Wachsler and Russo both say isolation and loneliness are common in the LGBTQ experience, but dogs can help break through those walls. For Russo, that means connecting individual members of the LGBTQ community to their “families of choice”—close relationships that fill the gap left by estranged or unsupportive biological families. Pets become members of a person’s chosen family, and they encourage broader connections, too.
“LGBTQ individuals who may feel isolated or marginalized in certain social settings can find common ground and build relationships with other pet owners in LGBTQ-friendly spaces, such as LGBTQ-friendly parks or pet events.” Russo explains. “Pets can facilitate social interactions, create opportunities for new friendships and support networks, and alleviate feelings of loneliness or alienation.”
The Role of Therapy, Service, and Emotional Support Animals
In most individual therapy sessions, the patient and the therapist are the only ones in the room. However, for clients working with Dr. Cristy Russo of Nona Neuropsychology in St. Cloud, Florida, they’re joined by Kevin, a Golden Retriever and yellow Lab mix. Available to offer comfort and support to patients, Kevin’s expertise comes from a mix of training and instinct.
“He’s trained to stay in his own little place, and if people want him to come near them, they can call to him,” Dr. Russo says. “But he does occasionally pick up on signals of people when they’re feeling overwhelmed or have some strong emotions. He’ll pick up on that sometimes even before I do and he’ll get up and come over.”
Kasia Ciszewski is a licensed therapist at Charleston Counseling Services in Mount Pleasant, South Carolina. She began bringing her late dog Raspberry to client sessions about five years ago. Raspberry, a certified pet therapy dog, “provided so much comfort for my clients,” she says. “Some of my more dissociative and anxious clients would often get on the floor and pet her or lay next to her.”
Both Russo and Ciszewski agree that having a dog in the room helps patients to feel comfortable and calm. This often translates into a more meaningful therapy session.
Therapy dogs like Raspberry are different, however, than other mental health support dogs, including emotional support animals and service animals. Raspberry is trained to tolerate and provide emotional support to a lot of different people in different settings, but an emotional support animal can be any companion animal from lizards to dogs to horses. Their function is to essentially provide a regular.and reliable source of emotional support and comfort to one person.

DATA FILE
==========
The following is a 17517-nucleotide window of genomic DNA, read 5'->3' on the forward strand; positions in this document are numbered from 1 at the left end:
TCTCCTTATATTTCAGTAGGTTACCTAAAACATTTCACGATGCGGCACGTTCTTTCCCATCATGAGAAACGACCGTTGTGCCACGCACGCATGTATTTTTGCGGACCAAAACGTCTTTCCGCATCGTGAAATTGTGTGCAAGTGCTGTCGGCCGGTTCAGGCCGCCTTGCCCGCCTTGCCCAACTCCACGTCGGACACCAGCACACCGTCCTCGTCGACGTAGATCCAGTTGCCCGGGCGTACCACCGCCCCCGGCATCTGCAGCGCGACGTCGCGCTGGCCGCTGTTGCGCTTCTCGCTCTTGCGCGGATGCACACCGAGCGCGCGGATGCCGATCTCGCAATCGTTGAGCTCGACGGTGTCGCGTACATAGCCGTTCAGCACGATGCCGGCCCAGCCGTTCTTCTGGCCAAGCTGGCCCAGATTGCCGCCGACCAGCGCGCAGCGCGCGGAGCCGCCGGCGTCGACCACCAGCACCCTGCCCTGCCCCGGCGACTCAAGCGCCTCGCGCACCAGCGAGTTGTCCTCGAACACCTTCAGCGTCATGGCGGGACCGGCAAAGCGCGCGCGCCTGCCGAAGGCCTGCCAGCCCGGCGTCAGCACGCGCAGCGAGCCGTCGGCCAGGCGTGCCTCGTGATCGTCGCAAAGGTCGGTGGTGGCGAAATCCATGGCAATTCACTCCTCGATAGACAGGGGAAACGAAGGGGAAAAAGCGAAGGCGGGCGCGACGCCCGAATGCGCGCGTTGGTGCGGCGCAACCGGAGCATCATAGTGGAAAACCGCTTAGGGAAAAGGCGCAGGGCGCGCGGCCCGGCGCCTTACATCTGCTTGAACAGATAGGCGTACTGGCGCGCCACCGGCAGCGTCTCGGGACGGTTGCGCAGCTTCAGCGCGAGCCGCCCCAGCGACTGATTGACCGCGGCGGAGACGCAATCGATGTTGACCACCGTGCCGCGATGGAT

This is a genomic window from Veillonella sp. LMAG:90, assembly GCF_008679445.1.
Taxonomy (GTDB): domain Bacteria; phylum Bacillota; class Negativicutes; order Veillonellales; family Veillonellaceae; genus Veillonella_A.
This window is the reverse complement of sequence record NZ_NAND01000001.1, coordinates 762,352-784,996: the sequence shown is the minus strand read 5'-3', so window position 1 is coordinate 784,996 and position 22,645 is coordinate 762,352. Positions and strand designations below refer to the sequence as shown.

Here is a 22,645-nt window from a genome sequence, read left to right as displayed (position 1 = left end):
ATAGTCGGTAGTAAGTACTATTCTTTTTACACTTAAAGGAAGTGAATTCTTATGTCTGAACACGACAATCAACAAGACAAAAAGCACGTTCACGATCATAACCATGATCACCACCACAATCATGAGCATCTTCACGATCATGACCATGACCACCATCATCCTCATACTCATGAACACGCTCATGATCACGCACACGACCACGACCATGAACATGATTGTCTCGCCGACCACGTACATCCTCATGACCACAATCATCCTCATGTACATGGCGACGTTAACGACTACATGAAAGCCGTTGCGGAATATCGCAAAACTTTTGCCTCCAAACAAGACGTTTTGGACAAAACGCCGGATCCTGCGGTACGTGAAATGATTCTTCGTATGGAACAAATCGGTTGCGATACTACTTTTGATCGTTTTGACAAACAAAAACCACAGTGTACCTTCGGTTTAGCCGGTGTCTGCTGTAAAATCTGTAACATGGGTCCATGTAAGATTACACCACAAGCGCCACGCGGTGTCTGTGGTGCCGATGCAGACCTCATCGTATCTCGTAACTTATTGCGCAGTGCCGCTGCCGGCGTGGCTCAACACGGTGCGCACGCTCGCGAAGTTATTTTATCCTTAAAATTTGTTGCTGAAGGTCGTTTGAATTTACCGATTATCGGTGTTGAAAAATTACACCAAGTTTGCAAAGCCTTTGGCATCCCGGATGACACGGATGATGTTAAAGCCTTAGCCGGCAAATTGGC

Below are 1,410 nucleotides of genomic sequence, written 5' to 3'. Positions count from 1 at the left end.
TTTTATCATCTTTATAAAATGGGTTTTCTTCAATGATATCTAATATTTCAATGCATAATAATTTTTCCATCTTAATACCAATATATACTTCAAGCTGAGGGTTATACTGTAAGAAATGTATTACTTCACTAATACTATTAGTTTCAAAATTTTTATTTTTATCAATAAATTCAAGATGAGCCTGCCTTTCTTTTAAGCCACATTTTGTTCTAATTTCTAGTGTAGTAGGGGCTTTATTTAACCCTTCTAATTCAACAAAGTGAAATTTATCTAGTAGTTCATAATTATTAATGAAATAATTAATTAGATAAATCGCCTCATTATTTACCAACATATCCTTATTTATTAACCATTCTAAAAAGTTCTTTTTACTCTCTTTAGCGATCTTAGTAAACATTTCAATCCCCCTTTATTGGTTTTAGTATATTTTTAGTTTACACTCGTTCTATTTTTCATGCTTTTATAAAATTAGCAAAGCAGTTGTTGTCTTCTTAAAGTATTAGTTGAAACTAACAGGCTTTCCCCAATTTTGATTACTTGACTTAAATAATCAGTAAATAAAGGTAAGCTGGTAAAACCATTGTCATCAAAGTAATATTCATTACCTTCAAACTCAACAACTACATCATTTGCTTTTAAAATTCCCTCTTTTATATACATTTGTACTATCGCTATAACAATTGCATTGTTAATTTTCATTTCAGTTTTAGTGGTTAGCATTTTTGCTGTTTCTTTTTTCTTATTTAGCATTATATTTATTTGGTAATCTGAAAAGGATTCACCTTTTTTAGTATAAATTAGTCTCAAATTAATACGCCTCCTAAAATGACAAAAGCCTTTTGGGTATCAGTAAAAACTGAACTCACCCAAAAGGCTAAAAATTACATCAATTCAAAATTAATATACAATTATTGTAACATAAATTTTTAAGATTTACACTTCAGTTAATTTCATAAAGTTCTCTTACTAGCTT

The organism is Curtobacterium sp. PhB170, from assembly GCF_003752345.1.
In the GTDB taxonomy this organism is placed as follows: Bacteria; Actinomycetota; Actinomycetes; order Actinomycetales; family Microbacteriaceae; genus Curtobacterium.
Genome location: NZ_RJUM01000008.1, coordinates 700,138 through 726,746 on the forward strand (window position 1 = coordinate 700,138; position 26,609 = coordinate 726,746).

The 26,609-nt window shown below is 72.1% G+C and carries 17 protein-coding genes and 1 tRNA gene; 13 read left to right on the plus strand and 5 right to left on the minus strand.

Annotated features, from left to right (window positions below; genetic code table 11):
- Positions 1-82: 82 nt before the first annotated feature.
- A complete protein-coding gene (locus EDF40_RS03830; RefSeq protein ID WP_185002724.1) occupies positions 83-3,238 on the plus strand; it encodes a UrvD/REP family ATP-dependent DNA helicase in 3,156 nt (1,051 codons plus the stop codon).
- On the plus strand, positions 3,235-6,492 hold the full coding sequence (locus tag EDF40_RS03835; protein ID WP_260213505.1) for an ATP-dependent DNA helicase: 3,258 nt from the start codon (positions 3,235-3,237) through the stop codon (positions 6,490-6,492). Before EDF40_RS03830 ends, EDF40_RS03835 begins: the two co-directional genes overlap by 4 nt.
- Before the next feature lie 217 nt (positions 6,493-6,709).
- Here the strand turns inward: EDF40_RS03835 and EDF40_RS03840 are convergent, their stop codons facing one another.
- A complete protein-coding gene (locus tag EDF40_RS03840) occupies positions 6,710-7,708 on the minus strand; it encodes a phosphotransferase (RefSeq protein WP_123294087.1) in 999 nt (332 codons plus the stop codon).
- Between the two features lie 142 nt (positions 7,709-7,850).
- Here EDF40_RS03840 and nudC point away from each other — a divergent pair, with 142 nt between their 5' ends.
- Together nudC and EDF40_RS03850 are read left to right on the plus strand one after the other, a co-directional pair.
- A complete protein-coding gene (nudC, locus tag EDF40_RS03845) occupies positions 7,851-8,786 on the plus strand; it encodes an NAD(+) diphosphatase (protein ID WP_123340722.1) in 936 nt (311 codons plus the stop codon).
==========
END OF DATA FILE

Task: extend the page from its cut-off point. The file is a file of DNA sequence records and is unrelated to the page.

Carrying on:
Service animals are dogs of any breed or size who are trained to perform a particular task related to a person’s disability, such as a diabetic alert dog or a dog trained to help individuals with PTSD. As we detail in our article, “The Difference Between an Emotional Support Animals and a Service Dog,” service dogs “are trained to perform a function, or do a job, that his or her owner can’t perform on their own due to a physical, intellectual, or emotional disability.”
The benefits of therapy, emotional support, and service dogs in supporting human mental health can not be understated. Read on for a few links to some of the many articles on the Rover blog about the incredible role these animals play in countless lives across the country.
Depression, anxiety, and stress are part of the human condition, and bound to affect most people at some point or another. Luckily, one of the best ways to boost your mental health comes in a furry, four-pawed package.
As we’ve seen, dogs can make a significant contribution to your mental health, offering the joys of companionship, comfort, and purpose. Plus, they do it without judgement, and without the unfortunate stigmas that often come along with mental illness. Good boys and girls, indeed!
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- Dutiful Therapy Doodles Give Cuddles and Comfort to Seattle Firefighters
- Mental Health and Pets: The Complete Guide
- School District Has Its Own Pack of Therapy Dogs Because Dogs Make Everything Better